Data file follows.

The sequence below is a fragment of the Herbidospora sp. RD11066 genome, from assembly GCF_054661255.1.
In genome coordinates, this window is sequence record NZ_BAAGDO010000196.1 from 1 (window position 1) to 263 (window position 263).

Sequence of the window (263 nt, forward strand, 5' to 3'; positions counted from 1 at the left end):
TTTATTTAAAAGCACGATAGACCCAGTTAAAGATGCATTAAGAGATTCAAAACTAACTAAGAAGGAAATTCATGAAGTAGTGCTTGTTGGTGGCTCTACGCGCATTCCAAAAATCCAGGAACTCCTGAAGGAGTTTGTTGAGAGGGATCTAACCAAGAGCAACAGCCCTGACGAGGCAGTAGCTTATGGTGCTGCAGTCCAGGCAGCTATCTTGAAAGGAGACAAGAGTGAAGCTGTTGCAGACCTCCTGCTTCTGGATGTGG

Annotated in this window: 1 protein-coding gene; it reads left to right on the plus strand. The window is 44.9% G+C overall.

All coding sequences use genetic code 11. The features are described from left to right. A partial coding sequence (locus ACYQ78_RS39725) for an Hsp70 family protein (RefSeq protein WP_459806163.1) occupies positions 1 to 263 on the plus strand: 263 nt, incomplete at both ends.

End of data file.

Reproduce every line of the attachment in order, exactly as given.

The sequence below is a fragment of the Herbidospora sp. RD11066 genome, from assembly GCF_054661255.1.
In genome coordinates, this window is sequence record NZ_BAAGDO010000196.1 from 1 (window position 1) to 263 (window position 263).

Sequence of the window (263 nt, forward strand, 5' to 3'; positions counted from 1 at the left end):
TTTATTTAAAAGCACGATAGACCCAGTTAAAGATGCATTAAGAGATTCAAAACTAACTAAGAAGGAAATTCATGAAGTAGTGCTTGTTGGTGGCTCTACGCGCATTCCAAAAATCCAGGAACTCCTGAAGGAGTTTGTTGAGAGGGATCTAACCAAGAGCAACAGCCCTGACGAGGCAGTAGCTTATGGTGCTGCAGTCCAGGCAGCTATCTTGAAAGGAGACAAGAGTGAAGCTGTTGCAGACCTCCTGCTTCTGGATGTGG

Annotated in this window: 1 protein-coding gene; it reads left to right on the plus strand. The window is 44.9% G+C overall.

All coding sequences use genetic code 11. The features are described from left to right. A partial coding sequence (locus ACYQ78_RS39725) for an Hsp70 family protein (RefSeq protein WP_459806163.1) occupies positions 1 to 263 on the plus strand: 263 nt, incomplete at both ends.